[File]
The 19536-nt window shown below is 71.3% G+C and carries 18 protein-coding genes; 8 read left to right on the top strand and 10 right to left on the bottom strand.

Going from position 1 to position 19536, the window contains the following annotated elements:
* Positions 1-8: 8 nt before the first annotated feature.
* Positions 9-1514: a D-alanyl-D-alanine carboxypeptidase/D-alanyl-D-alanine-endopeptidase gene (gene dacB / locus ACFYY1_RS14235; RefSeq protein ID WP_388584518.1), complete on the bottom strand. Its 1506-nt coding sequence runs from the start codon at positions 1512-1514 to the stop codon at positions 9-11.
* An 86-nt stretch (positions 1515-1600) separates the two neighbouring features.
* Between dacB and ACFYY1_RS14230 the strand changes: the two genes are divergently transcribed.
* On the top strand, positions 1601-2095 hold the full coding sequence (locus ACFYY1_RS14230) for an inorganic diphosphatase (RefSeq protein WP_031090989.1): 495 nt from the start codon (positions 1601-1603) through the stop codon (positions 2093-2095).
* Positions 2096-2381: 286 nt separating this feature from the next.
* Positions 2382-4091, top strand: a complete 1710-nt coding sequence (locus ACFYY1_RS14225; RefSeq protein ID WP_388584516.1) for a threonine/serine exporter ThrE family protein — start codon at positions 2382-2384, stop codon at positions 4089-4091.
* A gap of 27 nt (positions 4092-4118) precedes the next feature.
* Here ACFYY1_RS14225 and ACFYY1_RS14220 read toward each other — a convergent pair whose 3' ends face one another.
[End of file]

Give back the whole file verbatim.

The 19536-nt window shown below is 71.3% G+C and carries 18 protein-coding genes; 8 read left to right on the top strand and 10 right to left on the bottom strand.

Going from position 1 to position 19536, the window contains the following annotated elements:
* Positions 1-8: 8 nt before the first annotated feature.
* Positions 9-1514: a D-alanyl-D-alanine carboxypeptidase/D-alanyl-D-alanine-endopeptidase gene (gene dacB / locus ACFYY1_RS14235; RefSeq protein ID WP_388584518.1), complete on the bottom strand. Its 1506-nt coding sequence runs from the start codon at positions 1512-1514 to the stop codon at positions 9-11.
* An 86-nt stretch (positions 1515-1600) separates the two neighbouring features.
* Between dacB and ACFYY1_RS14230 the strand changes: the two genes are divergently transcribed.
* On the top strand, positions 1601-2095 hold the full coding sequence (locus ACFYY1_RS14230) for an inorganic diphosphatase (RefSeq protein WP_031090989.1): 495 nt from the start codon (positions 1601-1603) through the stop codon (positions 2093-2095).
* Positions 2096-2381: 286 nt separating this feature from the next.
* Positions 2382-4091, top strand: a complete 1710-nt coding sequence (locus ACFYY1_RS14225; RefSeq protein ID WP_388584516.1) for a threonine/serine exporter ThrE family protein — start codon at positions 2382-2384, stop codon at positions 4089-4091.
* A gap of 27 nt (positions 4092-4118) precedes the next feature.
* Here ACFYY1_RS14225 and ACFYY1_RS14220 read toward each other — a convergent pair whose 3' ends face one another.